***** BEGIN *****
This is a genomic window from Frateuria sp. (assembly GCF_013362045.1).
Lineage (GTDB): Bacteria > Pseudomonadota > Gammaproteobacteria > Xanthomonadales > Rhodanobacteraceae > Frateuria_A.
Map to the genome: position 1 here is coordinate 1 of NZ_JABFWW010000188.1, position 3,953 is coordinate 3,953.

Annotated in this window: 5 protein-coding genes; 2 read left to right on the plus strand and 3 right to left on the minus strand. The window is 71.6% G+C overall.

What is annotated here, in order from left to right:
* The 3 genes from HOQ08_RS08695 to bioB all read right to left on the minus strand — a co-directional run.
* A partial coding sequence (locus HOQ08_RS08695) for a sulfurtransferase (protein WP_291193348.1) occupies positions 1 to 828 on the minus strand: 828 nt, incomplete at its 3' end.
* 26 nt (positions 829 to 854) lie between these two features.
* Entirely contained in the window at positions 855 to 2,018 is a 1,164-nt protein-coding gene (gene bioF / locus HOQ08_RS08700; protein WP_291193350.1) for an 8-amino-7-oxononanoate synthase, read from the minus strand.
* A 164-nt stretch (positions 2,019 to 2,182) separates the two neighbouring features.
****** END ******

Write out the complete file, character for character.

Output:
This is a genomic window from Frateuria sp. (assembly GCF_013362045.1).
Lineage (GTDB): Bacteria > Pseudomonadota > Gammaproteobacteria > Xanthomonadales > Rhodanobacteraceae > Frateuria_A.
Map to the genome: position 1 here is coordinate 1 of NZ_JABFWW010000188.1, position 3,953 is coordinate 3,953.

Annotated in this window: 5 protein-coding genes; 2 read left to right on the plus strand and 3 right to left on the minus strand. The window is 71.6% G+C overall.

What is annotated here, in order from left to right:
* The 3 genes from HOQ08_RS08695 to bioB all read right to left on the minus strand — a co-directional run.
* A partial coding sequence (locus HOQ08_RS08695) for a sulfurtransferase (protein WP_291193348.1) occupies positions 1 to 828 on the minus strand: 828 nt, incomplete at its 3' end.
* 26 nt (positions 829 to 854) lie between these two features.
* Entirely contained in the window at positions 855 to 2,018 is a 1,164-nt protein-coding gene (gene bioF / locus HOQ08_RS08700; protein WP_291193350.1) for an 8-amino-7-oxononanoate synthase, read from the minus strand.
* A 164-nt stretch (positions 2,019 to 2,182) separates the two neighbouring features.